Other expressions include "squirting" and "taking a leak", and, predominantly by younger persons for outdoor female urination, "popping a squat", referring to the position many women adopt in such circumstances. National varieties of English show creativity. American English uses "to whiz". Australian English has coined "I am off to take a Chinese singing lesson", derived from the tinkling sound of urination against the China porcelain of a toilet bowl. British English uses "going to see my aunt", "going to see a man about a dog", "to piddle", "to splash (one's) boots", as well as "to have a slash", which originates from the Scottish term for a large splash of liquid. One of the most common, albeit old-fashioned, euphemisms in British English is "to spend a penny", a reference to coin-operated pay toilets, which used (pre-decimalisation) to charge that sum.
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References to urination are commonly used in slang. Usage in English includes:
Urolagnia is an inclination to obtain sexual enjoyment by looking at or thinking of urine or urination. As a paraphilia, urine may be consumed, or the person may bathe in it. Drinking urine is known as urophagia, though uraphagia refers to the consumption of urine regardless of whether the context is sexual. Involuntary urination during sexual intercourse is common, but rarely acknowledged. In one survey, 24% of women reported involuntary urination during sexual intercourse; in 66% of sufferers urination occurred on penetration, while in 33% urine leakage was restricted to orgasm.
A male Patagonian mara, a type of rodent, will stand on his hind legs and urinate on a female’s rump, to which the female will respond by spraying a jet of urine backwards into the face of the male. The male’s urination is meant to repel other males from his partner while the female’s urination is a rejection of any approaching male when she is not receptive. Both anal digging and urination are more frequent during the breeding season and are more commonly done by males.
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While the primary purpose of urination is the same across the animal kingdom, urination often serves a social purpose beyond the expulsion of waste material. In dogs and other animals, urination can mark territory or express submissiveness. In small rodents such as rats and mice, it marks familiar paths.
The urine of animals of differing physiology or sex sometimes has different characteristics. For example, the urine of birds and reptiles is whitish, consisting of a pastelike suspension of uric acid crystals, and discharged with the feces of the animal via the cloaca, whereas mammals' urine is a yellowish colour, with mostly urea instead of uric acid, and is discharged via the urethra, separately from the feces. Some animals' (example: carnivores') urine possesses a strong odour, especially when it is used to mark territory or [clarify]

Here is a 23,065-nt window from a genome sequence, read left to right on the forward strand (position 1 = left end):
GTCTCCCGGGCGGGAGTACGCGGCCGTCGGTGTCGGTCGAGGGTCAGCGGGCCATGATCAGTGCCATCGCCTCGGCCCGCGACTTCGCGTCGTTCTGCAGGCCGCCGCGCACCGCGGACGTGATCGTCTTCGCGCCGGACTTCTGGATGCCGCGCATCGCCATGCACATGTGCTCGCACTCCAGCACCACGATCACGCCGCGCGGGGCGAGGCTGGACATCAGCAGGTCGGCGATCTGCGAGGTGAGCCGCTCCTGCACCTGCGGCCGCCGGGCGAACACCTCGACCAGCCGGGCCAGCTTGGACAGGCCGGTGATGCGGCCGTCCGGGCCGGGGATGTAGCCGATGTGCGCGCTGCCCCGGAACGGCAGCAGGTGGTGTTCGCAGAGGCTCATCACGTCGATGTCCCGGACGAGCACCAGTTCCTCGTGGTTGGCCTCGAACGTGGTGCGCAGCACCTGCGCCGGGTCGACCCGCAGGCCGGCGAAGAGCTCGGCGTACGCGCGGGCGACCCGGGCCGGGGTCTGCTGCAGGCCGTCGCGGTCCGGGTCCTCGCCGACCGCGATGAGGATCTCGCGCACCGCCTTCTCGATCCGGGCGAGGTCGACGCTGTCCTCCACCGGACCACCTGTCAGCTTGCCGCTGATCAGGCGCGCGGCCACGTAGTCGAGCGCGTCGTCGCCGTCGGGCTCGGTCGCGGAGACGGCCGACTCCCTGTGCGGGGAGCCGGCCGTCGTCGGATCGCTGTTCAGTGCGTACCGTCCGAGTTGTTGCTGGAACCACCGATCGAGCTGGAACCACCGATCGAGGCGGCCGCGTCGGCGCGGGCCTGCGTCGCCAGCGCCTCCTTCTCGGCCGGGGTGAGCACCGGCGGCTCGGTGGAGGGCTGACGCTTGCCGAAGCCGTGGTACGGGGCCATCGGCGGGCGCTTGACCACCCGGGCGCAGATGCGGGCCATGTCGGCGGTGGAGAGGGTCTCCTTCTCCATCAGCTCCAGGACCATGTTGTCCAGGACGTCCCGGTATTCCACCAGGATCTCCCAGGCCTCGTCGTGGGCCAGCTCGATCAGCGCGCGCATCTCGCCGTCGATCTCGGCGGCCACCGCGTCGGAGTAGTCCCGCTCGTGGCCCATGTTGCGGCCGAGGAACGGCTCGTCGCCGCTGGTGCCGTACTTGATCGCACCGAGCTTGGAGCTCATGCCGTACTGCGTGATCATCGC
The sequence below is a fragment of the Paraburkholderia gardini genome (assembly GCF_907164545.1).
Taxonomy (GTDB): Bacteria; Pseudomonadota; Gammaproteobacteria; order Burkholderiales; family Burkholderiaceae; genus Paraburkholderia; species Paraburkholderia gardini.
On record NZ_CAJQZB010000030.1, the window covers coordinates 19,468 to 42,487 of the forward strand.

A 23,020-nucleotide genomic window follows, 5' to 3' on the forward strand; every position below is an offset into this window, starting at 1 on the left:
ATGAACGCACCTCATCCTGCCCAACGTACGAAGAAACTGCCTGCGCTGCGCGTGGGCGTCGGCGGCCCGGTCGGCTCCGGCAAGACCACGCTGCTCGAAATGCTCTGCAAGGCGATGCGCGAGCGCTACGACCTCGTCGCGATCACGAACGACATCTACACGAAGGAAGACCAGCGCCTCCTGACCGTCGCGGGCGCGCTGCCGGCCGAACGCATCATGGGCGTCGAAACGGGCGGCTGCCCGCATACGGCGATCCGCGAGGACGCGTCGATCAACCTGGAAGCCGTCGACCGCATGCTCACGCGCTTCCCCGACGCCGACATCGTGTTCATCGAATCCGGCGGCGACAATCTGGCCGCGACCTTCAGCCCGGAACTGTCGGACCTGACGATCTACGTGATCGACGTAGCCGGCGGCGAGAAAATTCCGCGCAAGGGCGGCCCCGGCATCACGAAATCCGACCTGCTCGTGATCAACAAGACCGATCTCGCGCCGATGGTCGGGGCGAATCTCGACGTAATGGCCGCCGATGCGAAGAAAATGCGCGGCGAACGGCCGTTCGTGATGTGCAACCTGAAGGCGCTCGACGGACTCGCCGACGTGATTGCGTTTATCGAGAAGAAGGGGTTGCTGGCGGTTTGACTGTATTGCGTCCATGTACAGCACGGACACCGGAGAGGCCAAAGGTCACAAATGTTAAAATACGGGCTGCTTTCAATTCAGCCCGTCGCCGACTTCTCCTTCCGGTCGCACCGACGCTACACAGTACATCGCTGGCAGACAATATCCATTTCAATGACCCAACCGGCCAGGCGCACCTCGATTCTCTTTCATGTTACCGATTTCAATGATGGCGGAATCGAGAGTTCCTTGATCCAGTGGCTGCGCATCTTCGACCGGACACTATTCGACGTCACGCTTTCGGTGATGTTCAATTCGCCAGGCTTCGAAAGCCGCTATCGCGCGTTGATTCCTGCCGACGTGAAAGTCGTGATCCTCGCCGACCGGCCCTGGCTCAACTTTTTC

Stallions sometimes exhibit the Flehmen response by smelling the urine of a mare in heat. A stallion sometimes scent marks his urination spots to make his position as herd stallion clear. A male horse's penis is protected by a sheath when it is not in use for urination.
Ring-tailed lemurs have also been shown to mark using urine. Behaviorally, there is a difference between regular urination, where the tail is slightly raised and a stream of urine is produced, and the urine marking behavior, where the tail is held up in display and only a few drops of urine are used. The urine-marking behavior is typically used by females to mark territory, and has been observed primarily at the edges of the troop's territory and in areas where other troops may frequent. The urine marking behavior is also most frequent during the mating season, and may play a role in reproductive communication between groups. Some other primate species use also urine for scent-marking. The white-headed capuchin sometimes engages in a practice known as "urine washing", in which the monkey rubs urine on its feet. Urine washing, in which urine is rubbed on the hands and feet, is also used by the Panamanian night monkey. In some cases, strepsirrhines may also anoint themselves with urine.
Hyenas do not raise their legs as canids do when urinating, as urination serves no territorial function for them. Instead, hyenas mark their territories using their anal glands, a trait found also in viverrids and mustelids, but not canids and felids. Unlike other female mammals, female spotted hyenas urinate, copulate, and give birth through an organ called the pseudo-penis.
All canids (with the possible exception of dholes) use urine (combined with preputial gland secretions) to mark their territories. Many species of canids, including hoary foxes, cape foxes, and golden jackals, use a raised-leg posture when urinating. The scent of their urine is usually strongest in the winter, before the mating season.